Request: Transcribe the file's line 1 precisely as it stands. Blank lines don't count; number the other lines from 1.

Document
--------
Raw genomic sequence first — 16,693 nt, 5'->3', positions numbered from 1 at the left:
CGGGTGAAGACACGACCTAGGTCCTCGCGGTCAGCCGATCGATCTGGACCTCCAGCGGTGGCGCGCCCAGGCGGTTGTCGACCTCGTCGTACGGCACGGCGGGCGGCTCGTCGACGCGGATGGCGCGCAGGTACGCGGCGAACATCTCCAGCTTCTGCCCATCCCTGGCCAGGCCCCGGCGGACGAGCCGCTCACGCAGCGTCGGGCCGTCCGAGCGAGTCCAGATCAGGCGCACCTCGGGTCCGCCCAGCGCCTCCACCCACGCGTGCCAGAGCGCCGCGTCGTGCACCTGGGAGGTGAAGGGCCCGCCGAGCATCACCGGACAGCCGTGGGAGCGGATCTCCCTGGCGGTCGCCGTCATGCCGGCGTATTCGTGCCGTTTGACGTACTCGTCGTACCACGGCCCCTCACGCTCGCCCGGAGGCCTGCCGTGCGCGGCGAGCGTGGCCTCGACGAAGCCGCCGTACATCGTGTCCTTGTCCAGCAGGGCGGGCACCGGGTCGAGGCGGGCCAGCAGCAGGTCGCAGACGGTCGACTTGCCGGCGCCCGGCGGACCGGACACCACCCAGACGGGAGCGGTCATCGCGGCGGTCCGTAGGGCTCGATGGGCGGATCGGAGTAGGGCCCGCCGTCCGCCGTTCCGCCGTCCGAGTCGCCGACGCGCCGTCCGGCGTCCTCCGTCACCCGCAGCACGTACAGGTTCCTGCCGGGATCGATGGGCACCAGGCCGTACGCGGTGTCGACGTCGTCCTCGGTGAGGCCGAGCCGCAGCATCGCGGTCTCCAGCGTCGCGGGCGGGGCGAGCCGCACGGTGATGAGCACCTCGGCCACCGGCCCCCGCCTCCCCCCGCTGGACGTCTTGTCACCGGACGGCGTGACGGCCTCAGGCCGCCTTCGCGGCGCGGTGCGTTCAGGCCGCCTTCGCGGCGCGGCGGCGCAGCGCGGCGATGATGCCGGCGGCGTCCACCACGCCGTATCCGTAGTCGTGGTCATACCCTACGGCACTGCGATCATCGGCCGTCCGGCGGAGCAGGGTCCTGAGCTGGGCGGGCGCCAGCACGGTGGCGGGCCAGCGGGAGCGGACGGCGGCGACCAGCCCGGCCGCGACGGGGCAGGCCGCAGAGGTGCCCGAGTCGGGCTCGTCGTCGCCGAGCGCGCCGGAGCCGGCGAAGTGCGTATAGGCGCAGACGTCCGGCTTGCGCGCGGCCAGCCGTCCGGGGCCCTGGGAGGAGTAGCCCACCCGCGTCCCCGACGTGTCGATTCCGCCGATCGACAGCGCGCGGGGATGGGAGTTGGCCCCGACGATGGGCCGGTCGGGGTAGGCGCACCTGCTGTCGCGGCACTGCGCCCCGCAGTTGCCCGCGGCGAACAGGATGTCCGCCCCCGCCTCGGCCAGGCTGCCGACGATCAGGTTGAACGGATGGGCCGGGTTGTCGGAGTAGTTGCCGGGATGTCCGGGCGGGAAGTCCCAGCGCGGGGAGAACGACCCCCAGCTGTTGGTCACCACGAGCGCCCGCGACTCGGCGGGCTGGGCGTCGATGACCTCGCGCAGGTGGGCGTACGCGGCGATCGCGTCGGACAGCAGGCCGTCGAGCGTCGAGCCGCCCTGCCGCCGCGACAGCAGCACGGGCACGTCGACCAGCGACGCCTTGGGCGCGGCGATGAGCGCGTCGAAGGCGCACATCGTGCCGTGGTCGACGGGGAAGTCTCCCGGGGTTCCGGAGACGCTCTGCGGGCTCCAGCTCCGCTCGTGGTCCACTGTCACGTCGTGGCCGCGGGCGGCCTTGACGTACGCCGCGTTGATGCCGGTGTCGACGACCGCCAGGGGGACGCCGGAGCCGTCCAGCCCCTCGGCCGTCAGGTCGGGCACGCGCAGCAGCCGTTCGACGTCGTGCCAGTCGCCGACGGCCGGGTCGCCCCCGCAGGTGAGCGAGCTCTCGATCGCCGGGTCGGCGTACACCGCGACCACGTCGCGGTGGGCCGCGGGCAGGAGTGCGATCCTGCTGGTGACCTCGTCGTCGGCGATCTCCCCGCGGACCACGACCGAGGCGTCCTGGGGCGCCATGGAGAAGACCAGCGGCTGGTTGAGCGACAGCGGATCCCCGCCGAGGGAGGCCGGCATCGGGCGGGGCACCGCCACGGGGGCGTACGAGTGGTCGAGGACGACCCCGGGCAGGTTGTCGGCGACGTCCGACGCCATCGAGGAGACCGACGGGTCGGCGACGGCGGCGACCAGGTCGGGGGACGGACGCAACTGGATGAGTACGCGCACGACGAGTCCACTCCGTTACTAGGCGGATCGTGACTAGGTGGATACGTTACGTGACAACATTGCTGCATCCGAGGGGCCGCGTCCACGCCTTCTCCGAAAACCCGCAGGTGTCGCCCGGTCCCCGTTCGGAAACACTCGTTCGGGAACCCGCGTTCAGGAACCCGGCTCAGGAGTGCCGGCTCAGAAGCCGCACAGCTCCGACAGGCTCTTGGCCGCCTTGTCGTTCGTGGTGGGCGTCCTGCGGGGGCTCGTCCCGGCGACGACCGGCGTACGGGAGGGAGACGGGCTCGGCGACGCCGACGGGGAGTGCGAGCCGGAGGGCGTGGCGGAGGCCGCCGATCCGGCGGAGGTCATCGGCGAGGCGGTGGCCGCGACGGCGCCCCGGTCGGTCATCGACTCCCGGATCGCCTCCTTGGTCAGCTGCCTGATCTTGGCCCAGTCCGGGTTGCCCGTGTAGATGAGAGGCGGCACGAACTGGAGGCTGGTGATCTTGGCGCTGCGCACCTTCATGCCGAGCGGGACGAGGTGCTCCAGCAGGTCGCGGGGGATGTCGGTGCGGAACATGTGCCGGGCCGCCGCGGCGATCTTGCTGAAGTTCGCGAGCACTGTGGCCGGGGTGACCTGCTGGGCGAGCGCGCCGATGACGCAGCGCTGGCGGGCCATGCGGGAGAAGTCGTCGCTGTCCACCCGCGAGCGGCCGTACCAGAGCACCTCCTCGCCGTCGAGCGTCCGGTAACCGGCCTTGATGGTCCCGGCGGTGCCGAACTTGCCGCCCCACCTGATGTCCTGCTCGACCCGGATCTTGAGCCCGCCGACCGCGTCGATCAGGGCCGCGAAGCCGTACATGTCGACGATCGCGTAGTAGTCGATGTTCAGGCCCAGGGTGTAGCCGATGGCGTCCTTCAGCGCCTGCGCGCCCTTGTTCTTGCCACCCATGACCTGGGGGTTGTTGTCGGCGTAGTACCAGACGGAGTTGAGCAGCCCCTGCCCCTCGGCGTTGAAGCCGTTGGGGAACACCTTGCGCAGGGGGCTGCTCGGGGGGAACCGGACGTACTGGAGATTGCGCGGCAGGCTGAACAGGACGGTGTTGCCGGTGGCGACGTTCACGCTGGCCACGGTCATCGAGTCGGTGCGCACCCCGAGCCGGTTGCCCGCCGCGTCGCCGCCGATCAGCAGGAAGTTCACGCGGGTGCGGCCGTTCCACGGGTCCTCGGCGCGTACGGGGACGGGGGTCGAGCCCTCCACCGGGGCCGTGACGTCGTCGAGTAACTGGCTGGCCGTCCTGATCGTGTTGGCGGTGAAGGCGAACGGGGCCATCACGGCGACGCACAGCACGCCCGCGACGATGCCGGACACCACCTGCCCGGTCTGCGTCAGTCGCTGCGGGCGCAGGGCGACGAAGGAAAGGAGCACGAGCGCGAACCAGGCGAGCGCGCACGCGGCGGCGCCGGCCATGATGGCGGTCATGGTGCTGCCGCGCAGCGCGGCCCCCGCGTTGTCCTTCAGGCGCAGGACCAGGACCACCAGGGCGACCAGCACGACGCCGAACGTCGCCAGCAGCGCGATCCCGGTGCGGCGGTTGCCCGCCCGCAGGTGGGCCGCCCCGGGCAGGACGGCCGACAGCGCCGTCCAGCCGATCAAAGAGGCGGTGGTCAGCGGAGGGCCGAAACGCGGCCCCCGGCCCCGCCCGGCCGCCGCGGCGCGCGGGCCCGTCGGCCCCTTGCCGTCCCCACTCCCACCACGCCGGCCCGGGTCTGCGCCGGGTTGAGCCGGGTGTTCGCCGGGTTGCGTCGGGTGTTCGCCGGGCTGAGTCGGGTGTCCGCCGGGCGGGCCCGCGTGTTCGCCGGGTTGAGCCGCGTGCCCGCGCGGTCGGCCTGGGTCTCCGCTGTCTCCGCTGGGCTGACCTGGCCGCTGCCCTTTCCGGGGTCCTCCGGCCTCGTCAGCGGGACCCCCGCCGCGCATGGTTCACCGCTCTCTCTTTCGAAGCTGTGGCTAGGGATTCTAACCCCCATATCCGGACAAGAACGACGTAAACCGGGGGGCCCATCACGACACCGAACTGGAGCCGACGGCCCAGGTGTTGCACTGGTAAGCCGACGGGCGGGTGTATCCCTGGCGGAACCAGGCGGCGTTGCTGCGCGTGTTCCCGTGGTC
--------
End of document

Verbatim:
Raw genomic sequence first — 16,693 nt, 5'->3', positions numbered from 1 at the left: